Genocide in Srebrenica

From 11th to 13th July, 1995 in Srebrenica
Over 8,372 People Were Killed
20,000 People Were Forced to Leave Their Homes
More than 5,000 UN Peacekeepers Were Present but Overwhelmed
25,000 Women, Children, and Elderly Were Evacuated to Territories under Army of BiH control
Hundreds of Mass Graves Have Been Uncovered Since
Thousands of Families Still Seek Closure and Justice

The Srebrenica Genocide and its Chronology

During the aggression against the Republic of Bosnia and Herzegovina (1992-1995), the Bosniaks were subjected to the gravest form of crimes against humanity and international law – genocide. This has been confirmed by the International Criminal Tribunal for the former Yugoslavia (ICTY) and the International Court of Justice (ICJ) in The Hague. The genocide in Srebrenica, committed in 1995, represents one of the darkest moments in modern European history.

In July 1995, the enclave of Srebrenica, which had been declared a "protected area" by the United Nations, became the scene of a massive crime when forces of the Bosnian Serbs, led by Serbian General Ratko Mladić, planned and systematically carried out the massacre of more than 8,000 civilians. Under the military leadership of Mladić and guided by the political instructions of Radovan Karadžić, then president of the Republic of Srpska, the Army of the Republic of Srpska (VRS) orchestrated a deliberate assault on Srebrenica. At the beginning of July, Serbian forces launched an offensive on the city, resulting in a massive exodus of civilians towards the UN base in Potočari, one of the settlements of Srebrenica. Dutch troops, stationed as UN peacekeeping forces, failed to stop the advance of the Serbian troops, and the city quickly fell under the control of the VRS. The events that followed represent the gravest form of crimes against humanity and international law – genocide.

The genocide was planned and announced as early as 1992, with the onset of the aggression on the Republic of Bosnia and Herzegovina, reaching its climax in Srebrenica. Armed forces from the Republic of Srpska, alongside units from the Federal Republic of Yugoslavia and the self-proclaimed "Republic of Serbian Krajina," as well as foreign mercenaries, occupied the UN's safe zone in Srebrenica. This move, driven by the ideology of Greater Serbia, set the stage for systematic deportations and mass executions. Men, boys, and the elderly were separated from women and children, and thousands were taken to various locations and executed. Mass executions occurred in several places. In total, over 8,000 Bosniak men and boys were executed.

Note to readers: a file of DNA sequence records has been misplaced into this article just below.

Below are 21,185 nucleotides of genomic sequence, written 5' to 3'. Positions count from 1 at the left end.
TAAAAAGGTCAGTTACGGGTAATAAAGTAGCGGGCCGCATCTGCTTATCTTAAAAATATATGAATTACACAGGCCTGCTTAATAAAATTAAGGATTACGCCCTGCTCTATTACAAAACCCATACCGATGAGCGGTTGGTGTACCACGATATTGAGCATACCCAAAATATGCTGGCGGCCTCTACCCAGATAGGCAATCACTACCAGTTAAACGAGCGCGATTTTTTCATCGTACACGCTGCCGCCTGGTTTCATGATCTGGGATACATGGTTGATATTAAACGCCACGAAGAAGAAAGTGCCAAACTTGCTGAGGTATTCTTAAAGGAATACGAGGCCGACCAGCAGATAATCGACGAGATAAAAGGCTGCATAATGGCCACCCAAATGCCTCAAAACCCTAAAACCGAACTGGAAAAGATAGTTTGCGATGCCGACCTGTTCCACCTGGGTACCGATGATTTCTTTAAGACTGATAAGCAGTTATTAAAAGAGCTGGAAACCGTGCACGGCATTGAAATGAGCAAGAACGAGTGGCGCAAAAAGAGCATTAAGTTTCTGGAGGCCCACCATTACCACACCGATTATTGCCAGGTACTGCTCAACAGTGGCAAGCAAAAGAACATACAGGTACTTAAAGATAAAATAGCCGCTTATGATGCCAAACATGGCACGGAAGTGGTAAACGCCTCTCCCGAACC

Beyond the mass executions, the civilian population suffered indescribable agony during deportations to free territories and in captivity. Women, children, and the elderly were subjected to abuse, rape, and other forms of violence by VRS soldiers. Following the atrocities, numerous mass graves were discovered, while many victims are still listed as missing.

At the dawn of the 21st century in Europe, in full view of the world and the international community, a horrendous crime unfolded, eliciting global condemnation and prompting the international community to reevaluate its actions during the war in Bosnia and Herzegovina. Srebrenica became a symbol of suffering and injustice. Realizing the extent of the crime committed and the international community's reaction, the perpetrators, in their effort to conceal their crimes, embarked on the final act of genocide. They excavated mass graves, re-mutilated the bodies with bulldozers, and transferred their parts to other, secondary graves. Following the discovery of mass primary, secondary, and even tertiary graves, more than 6,000 victims were identified. Their remains were moved to the Memorial Center in Potočari, which today stands as one of the largest memorial centers in the world.

International courts, the International Criminal Tribunal for the former Yugoslavia (ICTY) and the International Court of Justice (ICJ) in The Hague, have ruled that the crimes committed in Srebrenica in July 1995 constitute GENOCIDE. Many individuals have been convicted for their individual and command responsibility for these crimes. Unfortunately, in the Serbian public, this proven genocide is denied, and the crimes committed against Bosniaks are glorified. The glorification of genocide and war criminals poses a challenge for the society of Bosnia and Herzegovina and the region, making the process of reconciliation and coming to terms with the past more difficult.

Presenting the facts about the Genocide in Srebrenica helps preserve the memory of the victims, serves as a reminder of the importance of respecting human rights and international law under all circumstances, with the aim of ensuring that such crimes are never repeated anywhere.

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  1. Islamic Informative Newspaper "Preporod"
Genocide Timeline